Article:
Buffering is a strong requirement for weakly typed variables, which can hold references to objects of many classes. So however cleverly the VM might flattens a value, if you pass it to a method that takes an Object or an interface (and is not inlined), the VM will probably copy your value into a heap buffer, and pass a physical pointer to the method.

Buffering can have obvious benefits even in a Valhalla VM. It uses just as much time and space as today’s pointer-rich data structures, and so cannot lead to surprising performance changes. And it is simple to implement in today’s VMs, since pointer-based object location is about the only trick they know, before Valhalla. The Java Memory Model ensures that a buffered value is fully consistent even under race conditions.

Null values are easy to express in a buffered representation: Just use a zero-valued pointer instead of the address of a buffered value.

Sometimes the VM may choose buffering even if nulls are excluded for higher-level reasons, or even if full consistency is not required, or even if the value layout is small and easily flattened. Before Valhalla, buffering was the only access method for working with value-based classes. Even in Valhalla it is a slow-but-safe, all-purpose implementation option for Java variables.

Buffering can be useful to implement volatile fields of value types which do not cooperate easily with the consistency and ordering requirements of volatile. Buffering basically ensures that all value reads and writes are gated through atomic single-pointer reads and writes, with the pointer always pointing at immutable (race-free) data.

Even apart from volatile, some values may be buffered in order to uphold full fieldwise consistency, as requested (by default) by a class. If the value is too large for hardware atomicity, the transactionality of buffering can rescue consistency for the value. The cost will be GC churn and loss of flatness.

Interestingly, for such classes, final fields might flatten where mutable fields do not, if the relatively simple state transitions of final fields (initialization only) can be proven race-free.

Even apart from consistency requirements, some value classes might be buffered instead of directly flattened. Flattening gives the strongest benefits to small values, of half a cache line or less. (“Half” because that allows two or more related values to live next to each other in one cache line allocated to the enclosing storage block.) A jumbo value object (of multiple cache lines) is unlikely to benefit as much as a value object of just a word or two, so the VM may simply “punt” on flattening containers for jumbo objects. It is also likely that static final fields will not be flattened. A static non-final field could be flattened into something like a one-element array, or flattened directly as a field of the associated class mirror (adjacent to other statics).

Even the simplest value classes will be buffered, if their instances must interoperate with dynamically typed (polymorphic) classes like Object, which must always use pointers. No value is magic enough to flatten itself inside a dynamically typed Object array. …Not even small integers: The Java VM has no plans to “tag” some pointers as immediate values, like Smalltalk or Lisp fixnums. If you store an Integer in an Object variable, it will be buffered.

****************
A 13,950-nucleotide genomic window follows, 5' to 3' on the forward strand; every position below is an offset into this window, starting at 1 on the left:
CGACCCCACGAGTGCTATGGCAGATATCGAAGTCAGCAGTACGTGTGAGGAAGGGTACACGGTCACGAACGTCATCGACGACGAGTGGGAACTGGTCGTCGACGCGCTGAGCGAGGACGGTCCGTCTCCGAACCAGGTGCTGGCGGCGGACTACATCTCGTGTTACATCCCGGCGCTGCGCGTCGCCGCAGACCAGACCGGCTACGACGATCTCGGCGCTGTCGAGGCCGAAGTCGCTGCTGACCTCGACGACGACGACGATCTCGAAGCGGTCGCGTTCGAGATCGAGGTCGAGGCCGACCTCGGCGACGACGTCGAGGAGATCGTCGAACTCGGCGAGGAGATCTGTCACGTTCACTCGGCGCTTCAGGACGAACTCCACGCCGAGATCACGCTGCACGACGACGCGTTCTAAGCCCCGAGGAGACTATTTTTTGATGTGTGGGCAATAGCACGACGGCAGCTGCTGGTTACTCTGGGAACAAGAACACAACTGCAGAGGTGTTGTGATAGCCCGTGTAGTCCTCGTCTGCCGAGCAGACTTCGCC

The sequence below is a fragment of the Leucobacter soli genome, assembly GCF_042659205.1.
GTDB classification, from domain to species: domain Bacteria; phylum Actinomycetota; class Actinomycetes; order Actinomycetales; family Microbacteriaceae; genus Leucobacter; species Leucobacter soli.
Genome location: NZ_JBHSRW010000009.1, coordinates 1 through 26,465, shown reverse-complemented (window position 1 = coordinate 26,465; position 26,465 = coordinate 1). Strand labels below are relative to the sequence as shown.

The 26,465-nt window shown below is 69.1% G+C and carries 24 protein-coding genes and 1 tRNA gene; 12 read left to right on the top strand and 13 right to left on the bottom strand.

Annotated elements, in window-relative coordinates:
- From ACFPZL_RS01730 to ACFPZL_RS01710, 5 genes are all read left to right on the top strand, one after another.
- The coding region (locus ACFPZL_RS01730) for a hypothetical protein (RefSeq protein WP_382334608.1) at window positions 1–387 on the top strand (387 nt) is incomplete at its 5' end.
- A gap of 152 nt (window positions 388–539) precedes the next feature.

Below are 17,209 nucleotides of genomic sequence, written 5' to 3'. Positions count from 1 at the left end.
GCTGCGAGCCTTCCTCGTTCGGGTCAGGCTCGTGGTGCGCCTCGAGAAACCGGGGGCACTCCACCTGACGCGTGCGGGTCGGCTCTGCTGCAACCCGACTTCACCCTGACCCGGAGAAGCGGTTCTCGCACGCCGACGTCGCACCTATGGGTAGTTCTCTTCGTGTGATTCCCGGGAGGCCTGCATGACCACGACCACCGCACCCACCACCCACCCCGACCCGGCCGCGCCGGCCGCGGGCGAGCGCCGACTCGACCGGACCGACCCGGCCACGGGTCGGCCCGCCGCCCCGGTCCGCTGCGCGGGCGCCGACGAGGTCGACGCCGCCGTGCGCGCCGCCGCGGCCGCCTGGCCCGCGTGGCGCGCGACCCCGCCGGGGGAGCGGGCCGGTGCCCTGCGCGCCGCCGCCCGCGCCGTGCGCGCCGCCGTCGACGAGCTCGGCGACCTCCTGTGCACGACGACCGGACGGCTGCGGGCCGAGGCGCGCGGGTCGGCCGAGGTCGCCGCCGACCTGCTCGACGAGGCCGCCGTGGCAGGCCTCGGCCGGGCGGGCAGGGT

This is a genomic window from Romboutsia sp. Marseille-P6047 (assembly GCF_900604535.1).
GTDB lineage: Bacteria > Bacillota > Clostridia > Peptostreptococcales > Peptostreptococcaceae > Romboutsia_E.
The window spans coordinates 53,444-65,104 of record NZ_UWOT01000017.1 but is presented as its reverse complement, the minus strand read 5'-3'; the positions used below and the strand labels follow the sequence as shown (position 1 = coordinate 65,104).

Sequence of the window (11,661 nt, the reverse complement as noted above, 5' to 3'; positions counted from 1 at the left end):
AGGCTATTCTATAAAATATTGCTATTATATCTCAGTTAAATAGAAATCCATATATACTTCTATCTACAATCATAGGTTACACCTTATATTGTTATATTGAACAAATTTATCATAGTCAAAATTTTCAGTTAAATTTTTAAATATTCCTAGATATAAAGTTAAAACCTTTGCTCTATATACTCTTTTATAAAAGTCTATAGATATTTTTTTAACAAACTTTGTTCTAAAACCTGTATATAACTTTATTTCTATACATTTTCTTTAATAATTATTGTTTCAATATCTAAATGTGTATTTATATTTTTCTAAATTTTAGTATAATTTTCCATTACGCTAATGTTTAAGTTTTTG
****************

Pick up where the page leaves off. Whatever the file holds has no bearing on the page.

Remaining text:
The VM interpreter is very likely to buffer all values, no matter how simple and well behaved. Experiments with mixing local allocation tactics into the interpreter have been unsuccessful to date.

In summary, the VM, when it lays out heap containers, may resort to a complex combination of implementation tactics, and may follow complex rules which govern those tactics. The VM will try to flatten values when it can get away with it, but buffering them (as in pre-Valhalla days) is always a viable fallback.

use a small struct

There are several ways to flatten a value into its container, but surely the simplest is simply to put a small C-like “struct” inside the container. The effect is as if you start with a value fully buffered on the heap, but then remove the pointer to the buffer from the container. Also, you take a bitwise image of all the fields in the buffer, and place that bitwise image into the container. Probably the buffer had an object header, and it might also have padding required by the VM’s heap manager, but you discard those along with the pointer. If your container seems to need some padding, you might add some padding back in.

This conversion from buffered container C0 to struct-like container C1 might be described using equations:

C0 = R + H + F1 + F2 + ... + P0
C1 = F1 + F2 + ... + P1
S = C0 - C1 = R + H + P0 - P1

That is, the memory savings from flattening is the size of the buffer reference, plus the size of the object header, plus any padding required for the buffer, minus any padding required for the container.

Beware: Your savings (S) might disappear if you store the same value in many containers, and if the value size (F1 + F2 + …) is large. In that case, the buffered representation allows the value fields to be written to memory just once, and shared via pointers. But if the size of the value is small (F1 + F2 + … ≈ R), it is still often favorable to replicate the value fields, instead of using a shared buffer. Single-word values (comparable in size to R) are very favorable to replicate, since memory usage is no larger, but there are fewer pointers to chase.